Step #4: Analyze the Results

Our results.txt file contains the results of both our baseline test and our UPT test. Let’s take a look.

Standard vSwitch (no UPT)

NSX vSwitch on DPU (UPT enabled)

Average latency = .245 ms

Average latency = .179 ms

Operations/sec = 635k

Operations/sec = 847k

Throughput = 74 Mbps

Throughput = 99 Mbps


Your numbers will not exactly match these results, but should reflect similar performance improvements. You can execute these tests multiple times.

As you can see from our test results, UPT performs much better than our baseline test in latency, operations/sec, and throughput. This illustrates that UPT-enabled VMs, backed by Nvidia Bluefield DPUs and VMware NSX, not only perform better, but also get the benefits of added functionality. In this case, we’re adding Geneve overlay overhead to the UPT test case, and even with this added functionality it still performs better than our baseline test.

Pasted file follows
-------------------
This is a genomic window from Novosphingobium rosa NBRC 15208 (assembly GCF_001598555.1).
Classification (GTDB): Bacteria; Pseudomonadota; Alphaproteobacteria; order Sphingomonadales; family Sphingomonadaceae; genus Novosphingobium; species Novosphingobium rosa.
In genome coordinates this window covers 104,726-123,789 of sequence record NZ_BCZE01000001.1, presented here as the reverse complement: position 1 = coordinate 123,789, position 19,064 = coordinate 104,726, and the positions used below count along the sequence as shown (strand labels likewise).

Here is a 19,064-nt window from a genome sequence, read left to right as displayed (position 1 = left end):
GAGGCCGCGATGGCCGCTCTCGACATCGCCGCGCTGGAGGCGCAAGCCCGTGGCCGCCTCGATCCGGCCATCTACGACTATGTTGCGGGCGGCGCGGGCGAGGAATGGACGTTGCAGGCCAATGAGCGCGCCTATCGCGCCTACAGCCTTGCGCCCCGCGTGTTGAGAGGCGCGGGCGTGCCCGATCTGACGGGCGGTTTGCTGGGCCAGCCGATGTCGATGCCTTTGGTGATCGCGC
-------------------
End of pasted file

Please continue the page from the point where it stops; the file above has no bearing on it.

This testing was done with a single redis server and benchmark client. Even at this small scale, we begin to see the benefits of UPT. In a real operational environment, many more redis server instances and threads would be servicing read/write requests. The performance benefits of DPU offload and acceleration will scale up with the size of customer deployments.

As users adopt vSphere 8 and NSX 4 with Nvidia Bluefield DPUs, they will benefit from even more offloaded features than we’ve experimented with in this lab. Many of NSX’s security services can also be offloaded and accelerated on Nvidia DPUs.

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